Yes, I know it’s coming up to Christmas, even if the storm whatever it’s called that’s howling outside seems to think it’s October or November!
My wife insisted that it’s time for a real Christmas tree to go up in the Living Room. I agree, though it’s a tough ask to expect a Christmas tree to last all December, and a bit of January without shedding all its needles just when it’s supposed to look at it best. I’m a bit of a grouch, aren’t I?
Once the tree’s up, then the fun starts. Dressing a Tree wasn’t part of my training as a child, I don’t think. Maybe I would do bits of that job with/for my parents, but certainly not plan or design anything.
I went into Science at secondary school, rather than Arts, so I just don’t know what looks good on a tree, and what doesn’t – or most importantly why. Getting the tree standing straight is a major ask – dressing it attractively is a different issue entirely.
I recall a couple of years ago (before Covid) grand-daughter Lucy, on seeing my efforts with our christmas tree, removed all the tinselly strings that I had loaded the tree with and replaced them in a beautiful horizontal manner that made the tree look professional. I was really grateful, and overawed!
A significant part of the attractiveness of a tree involves the lights. These days they are apparently foolproof. In my day if one light failed, none of them worked (though I did have to throw away one ancient set of lights this year that I had stored from a previous Christmas, and that now didn’t work) That’s a very modern approach by me – though not very planet-saving.
One thing I was taught by my father, and significantly failed to learn, was that to do a task well, one has to do the preparation/foundation stuff carefully. With our many sets of lights, I’m afraid that I stuffed them into a box, as they came off last year’s tree – not exactly ‘organised’.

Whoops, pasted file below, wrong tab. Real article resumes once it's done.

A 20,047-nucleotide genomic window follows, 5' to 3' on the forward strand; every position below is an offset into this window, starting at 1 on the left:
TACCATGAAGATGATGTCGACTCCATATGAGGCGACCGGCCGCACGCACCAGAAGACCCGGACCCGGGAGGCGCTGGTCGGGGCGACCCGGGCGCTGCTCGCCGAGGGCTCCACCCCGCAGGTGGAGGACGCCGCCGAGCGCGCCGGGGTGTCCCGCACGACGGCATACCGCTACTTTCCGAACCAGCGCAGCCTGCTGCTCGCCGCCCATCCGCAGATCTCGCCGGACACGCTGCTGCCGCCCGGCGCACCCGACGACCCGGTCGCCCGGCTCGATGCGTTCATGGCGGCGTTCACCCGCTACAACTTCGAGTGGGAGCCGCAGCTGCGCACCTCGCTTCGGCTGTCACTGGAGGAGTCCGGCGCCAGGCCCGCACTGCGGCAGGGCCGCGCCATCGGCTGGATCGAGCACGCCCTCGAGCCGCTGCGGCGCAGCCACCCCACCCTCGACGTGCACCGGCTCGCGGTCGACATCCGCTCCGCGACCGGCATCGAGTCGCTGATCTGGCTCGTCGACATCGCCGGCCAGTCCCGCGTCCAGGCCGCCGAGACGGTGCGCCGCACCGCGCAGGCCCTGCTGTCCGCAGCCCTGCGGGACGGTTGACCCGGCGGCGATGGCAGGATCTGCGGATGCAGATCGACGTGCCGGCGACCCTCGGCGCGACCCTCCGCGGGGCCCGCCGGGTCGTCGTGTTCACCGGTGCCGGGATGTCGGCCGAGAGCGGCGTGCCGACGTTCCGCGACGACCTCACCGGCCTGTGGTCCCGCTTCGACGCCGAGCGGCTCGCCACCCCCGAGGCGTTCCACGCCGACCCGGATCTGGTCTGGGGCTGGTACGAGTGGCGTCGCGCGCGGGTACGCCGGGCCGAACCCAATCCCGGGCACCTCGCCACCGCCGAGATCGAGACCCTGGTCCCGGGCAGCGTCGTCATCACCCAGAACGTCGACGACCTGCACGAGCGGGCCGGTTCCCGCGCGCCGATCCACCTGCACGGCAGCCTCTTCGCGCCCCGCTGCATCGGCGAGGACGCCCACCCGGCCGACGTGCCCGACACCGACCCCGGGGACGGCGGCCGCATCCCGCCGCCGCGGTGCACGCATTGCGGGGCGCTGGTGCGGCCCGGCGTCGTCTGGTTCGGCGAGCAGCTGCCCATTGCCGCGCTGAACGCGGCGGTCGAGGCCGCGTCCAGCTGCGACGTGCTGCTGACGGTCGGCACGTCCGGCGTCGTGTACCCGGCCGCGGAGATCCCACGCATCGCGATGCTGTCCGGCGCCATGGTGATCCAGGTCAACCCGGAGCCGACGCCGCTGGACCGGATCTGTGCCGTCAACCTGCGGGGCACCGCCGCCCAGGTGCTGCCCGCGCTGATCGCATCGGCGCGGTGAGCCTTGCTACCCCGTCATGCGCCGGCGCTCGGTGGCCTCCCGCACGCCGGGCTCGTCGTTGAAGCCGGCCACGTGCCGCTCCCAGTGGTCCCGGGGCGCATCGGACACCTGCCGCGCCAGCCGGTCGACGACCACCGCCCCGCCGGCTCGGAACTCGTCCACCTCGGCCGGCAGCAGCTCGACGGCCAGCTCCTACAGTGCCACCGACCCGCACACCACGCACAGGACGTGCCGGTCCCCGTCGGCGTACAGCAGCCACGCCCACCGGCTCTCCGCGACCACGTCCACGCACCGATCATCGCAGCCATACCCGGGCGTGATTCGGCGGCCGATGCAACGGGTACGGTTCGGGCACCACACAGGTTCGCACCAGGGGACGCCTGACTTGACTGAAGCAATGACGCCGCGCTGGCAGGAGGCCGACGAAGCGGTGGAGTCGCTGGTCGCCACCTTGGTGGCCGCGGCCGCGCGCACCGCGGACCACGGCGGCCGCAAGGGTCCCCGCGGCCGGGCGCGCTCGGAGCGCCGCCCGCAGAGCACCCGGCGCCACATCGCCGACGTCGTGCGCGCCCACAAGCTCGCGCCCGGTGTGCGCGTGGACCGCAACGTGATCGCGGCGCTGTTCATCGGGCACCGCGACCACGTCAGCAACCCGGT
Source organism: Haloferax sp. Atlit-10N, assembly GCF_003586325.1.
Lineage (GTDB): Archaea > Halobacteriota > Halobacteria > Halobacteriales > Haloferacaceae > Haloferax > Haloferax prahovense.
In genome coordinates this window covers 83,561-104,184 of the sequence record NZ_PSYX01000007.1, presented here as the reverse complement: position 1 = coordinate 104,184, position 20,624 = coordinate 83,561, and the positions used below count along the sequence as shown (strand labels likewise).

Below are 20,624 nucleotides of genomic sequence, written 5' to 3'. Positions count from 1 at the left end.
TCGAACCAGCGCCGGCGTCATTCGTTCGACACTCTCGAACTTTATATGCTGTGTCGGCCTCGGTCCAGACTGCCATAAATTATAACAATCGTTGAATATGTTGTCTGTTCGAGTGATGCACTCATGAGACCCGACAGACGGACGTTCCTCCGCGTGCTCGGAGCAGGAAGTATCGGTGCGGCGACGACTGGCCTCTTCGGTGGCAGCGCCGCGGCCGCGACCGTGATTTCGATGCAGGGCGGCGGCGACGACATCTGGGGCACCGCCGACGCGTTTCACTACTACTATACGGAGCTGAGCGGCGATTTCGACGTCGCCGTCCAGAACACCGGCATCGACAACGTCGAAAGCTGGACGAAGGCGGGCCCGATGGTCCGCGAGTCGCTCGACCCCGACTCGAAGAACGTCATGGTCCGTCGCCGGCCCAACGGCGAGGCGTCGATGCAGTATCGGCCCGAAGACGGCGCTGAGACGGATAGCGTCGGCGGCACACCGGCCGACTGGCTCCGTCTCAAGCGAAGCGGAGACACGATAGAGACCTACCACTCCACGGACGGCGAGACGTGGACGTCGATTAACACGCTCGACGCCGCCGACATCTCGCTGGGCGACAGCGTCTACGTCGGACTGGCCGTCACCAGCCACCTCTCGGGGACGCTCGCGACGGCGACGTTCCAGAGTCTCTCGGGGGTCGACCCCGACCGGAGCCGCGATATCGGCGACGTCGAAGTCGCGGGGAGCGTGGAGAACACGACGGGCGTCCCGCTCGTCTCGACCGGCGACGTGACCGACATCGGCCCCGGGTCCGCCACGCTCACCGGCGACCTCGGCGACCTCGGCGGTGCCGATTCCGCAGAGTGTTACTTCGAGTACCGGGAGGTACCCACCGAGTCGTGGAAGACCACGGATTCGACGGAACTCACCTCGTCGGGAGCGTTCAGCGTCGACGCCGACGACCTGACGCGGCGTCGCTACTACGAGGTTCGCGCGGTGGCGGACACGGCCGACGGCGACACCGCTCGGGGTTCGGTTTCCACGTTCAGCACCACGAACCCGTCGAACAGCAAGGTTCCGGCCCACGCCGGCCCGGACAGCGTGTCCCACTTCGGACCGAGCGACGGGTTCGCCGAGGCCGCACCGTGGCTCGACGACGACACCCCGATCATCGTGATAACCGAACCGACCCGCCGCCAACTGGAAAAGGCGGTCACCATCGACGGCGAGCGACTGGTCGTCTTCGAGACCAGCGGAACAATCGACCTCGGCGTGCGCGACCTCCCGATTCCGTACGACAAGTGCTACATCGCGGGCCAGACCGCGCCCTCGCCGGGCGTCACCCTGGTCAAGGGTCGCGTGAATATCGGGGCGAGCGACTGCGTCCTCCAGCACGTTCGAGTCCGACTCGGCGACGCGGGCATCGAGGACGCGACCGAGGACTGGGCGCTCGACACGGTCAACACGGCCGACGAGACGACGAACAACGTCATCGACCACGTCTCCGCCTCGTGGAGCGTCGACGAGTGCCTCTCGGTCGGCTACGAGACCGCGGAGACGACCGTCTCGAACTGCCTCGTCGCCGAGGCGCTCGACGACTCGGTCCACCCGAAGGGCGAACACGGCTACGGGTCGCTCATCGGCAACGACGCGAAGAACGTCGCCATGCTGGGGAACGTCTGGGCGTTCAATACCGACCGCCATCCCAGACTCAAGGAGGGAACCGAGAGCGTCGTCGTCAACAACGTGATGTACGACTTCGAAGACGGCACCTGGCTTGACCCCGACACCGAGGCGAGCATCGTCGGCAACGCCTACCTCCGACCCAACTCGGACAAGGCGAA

As the photo below shows, this does mean that next year (i.e. this one) the start point of the new arrangement involves a preparatory task that I should have done last year – getting the lights into a linear order. There seemed to be a few masses of wires clumped together rather like those virus clumps of branches and leaves that you see on diseased trees.
I adopted a strategy, well several strategies in sequence after each one failed, to tease out the lines of lights. It took a while, and several times I thought that there might not be a solution. I managed to make some of the tangles smaller, and even got the odd one to disappear entirely.
Falling back on my scientific training I tried to recall String Theory, which I’m sure would have helped if I put the effort in to try to understand it. Eventually, Yorkshire grit and determination, supported by the incredible loss of face I’d experience if I failed, I got it sorted – and then put the lights up (with no apparent plan)
What do you think? Not bad, Eh? Well at least it’s done.
Now all I’ve got to do is see if I can get some, or better, all, of the lights to stop flashing in the multitude of sequences at different frequencies – otherwise I’ll have to watch TV in another room – It’ll drive me mad…